Are there any specific elements of craft that beginning writers tend to neglect?
I think beginning writers tend to not think about a reader. They tend to think about themselves. They think about making themselves sound smart and good, and they forget that this is really all about telling stories. I used to joke that I was going to put a big sign over my desk that said, “Quit writing and tell me a story.” The problem is that they just write. They fall in love with their own voice. They write and write and write, and they lose sight of the fact that they’re trying to entertain somebody. You have to reel them in.
—Chuck Adams, Q&A With Chuck Adams
Based on feedback I have been thinking of ways to interweave my subplots to make them more integrated. One subplot I want to resolve at the end of the book for a satisfying conclusion. I have a clear roadmap on how to do that.
The other I want to carry over to the next book. This one disturbs me mightily, for I came up with a way to do it that is particularly heart wrenching. I had written before about a scene that was brutal. This chapter received accolades by my beta readers, including someone with experience with the plot details in question. My story telling instincts served me well.
Last night I came up with a way to tie this remaining subplot in but it is spectacularly harsh. The story is demanding that I go this way, indeed, it would make the book even harder to put down because it carries a lot of momentum with it.
I am not sure I can do it. It is too much. It is too sad.
I am setting aside the entire decision for a day. We will see how I feel tomorrow.
Bunny Trouble rolls over another beta reader, drawing her into the story and putting her into my world. Caroline weighed in last night and I respect her opinion mightily. She has very engaging and honest prose even in her casual writing. When she gets going, it is a delight to read because it is personal and she strikes me as someone comfortable in her own skin.
She thoroughly enjoyed the novel.
Moreover, boy-howdy did I get a lot of feedback! Secretly, I was expecting her to deliver the verdict of “crap,” and that had less to do with a lack of self-confidence than my overtly analytical nature. The Hack Writer is, after all, an arrogant ass. The likelihood of a first-time novelist getting the “crap” verdict from an honest genre reader/writer is high.
I struggle and worry about prose, but life throws you a cure. Sure, I pop up a grammatical boo-boo and the wretched mangle of sentence structure and every time someone points it out, I am embarrassed.
The real feedback I am getting however, is not “your prose is the suck,” but rather matters pertaining to plot, style and characterization.
Things I absolutely cannot have in my novel:
- Subplots that make no sense
- Gratuitousness without a reason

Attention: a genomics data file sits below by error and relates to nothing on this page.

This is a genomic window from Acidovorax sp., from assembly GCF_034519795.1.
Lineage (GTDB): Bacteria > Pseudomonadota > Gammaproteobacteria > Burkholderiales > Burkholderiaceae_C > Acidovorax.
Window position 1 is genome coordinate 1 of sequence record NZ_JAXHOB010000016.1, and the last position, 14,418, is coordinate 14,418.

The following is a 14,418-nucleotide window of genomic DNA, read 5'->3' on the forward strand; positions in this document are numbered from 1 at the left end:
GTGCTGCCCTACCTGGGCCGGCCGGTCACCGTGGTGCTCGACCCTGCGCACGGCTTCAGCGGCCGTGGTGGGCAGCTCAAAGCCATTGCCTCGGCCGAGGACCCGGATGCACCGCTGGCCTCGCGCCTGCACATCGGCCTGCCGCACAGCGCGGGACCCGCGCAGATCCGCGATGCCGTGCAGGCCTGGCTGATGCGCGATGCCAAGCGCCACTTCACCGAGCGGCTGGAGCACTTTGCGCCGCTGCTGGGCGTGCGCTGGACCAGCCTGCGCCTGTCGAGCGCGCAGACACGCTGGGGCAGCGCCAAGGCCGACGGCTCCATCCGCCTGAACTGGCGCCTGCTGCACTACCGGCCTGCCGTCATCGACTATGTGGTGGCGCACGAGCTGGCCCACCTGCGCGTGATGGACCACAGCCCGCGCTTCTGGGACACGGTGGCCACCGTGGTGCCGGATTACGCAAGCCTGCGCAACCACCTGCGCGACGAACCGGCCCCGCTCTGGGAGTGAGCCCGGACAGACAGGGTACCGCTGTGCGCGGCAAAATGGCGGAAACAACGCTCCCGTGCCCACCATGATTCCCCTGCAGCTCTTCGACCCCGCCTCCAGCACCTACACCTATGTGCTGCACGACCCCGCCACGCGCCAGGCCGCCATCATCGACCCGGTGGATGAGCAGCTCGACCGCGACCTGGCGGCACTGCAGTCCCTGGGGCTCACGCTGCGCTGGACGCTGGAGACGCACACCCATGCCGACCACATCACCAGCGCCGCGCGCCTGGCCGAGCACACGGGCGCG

- A slow start
Caroline delivered a good amount of feedback in this area, and some of it mirrors what I heard from David #1. I need to hear from two others, but, my 8.3 readers, I believe we have a winner. There is a mile of difference between “your story is boring” and “your prose is bad” to “fix this, fix that, and when can I have the next book?”
Beta feedback is wonderful, as are my beta readers. The feedback thus far will let me spit out Draft 3 a month early. The feedback was that good.
I win critique!
Had a lengthy chat with one of my beta readers, and he gave me wonderful feedback on Bunny Trouble.
He found the novel riveting in places, but had some specific suggestions:
There are two characters in the novel that more or less “stay hidden” until the end of the book. They on occasion pop up in the story at times to do certain things (of which I cannot tell you). He wanted either more of that or less of that.
He felt the story was too gratuitous in places.
The dialog between three teenage girls was described as stilted.
Finally, he said my voicing was off. One of my main characters was bleeding into the others.
The “less or more” commentary is telling. I made a conscious choice to do this, but I did not know how it would pan out. I will have to see what the other readers think. I am trying to convey a sense of the unknown, but I may have been too cute about it. Cute is bad.
The girly dialog and the gratuitousness of the manuscript is somewhat related. I set out to have a sexy story (for the premise of the novel is a dark draw) but not cross a line I had for myself. It is now obvious to me that I failed in that regard. Just to see how the novel would go, I cut two-thirds of the teens in question. This eliminated some unnecessary sex, made the manuscript tighter, and improved the plot. I am confident I will not receive feedback that says I should leave that where it is, so I believe I am good there. There are other places to cut, but I have to have the rest of the feedback first.
The voicing is a killer, because he is right. Essentially, that is an amateur mistake, and out of all the suggestions thus far, will be the most time consuming to correct. I am confident I can overcome that problem… now that I know about it.
Despite the pile (and I mean a pile) of improvement suggestions, I remain upbeat. When the first three beta readers come back and report that the novel was “riveting,” that to me is a big win. My fear was the entire thing was preachy and essentially a big snooze, and who wants to read that?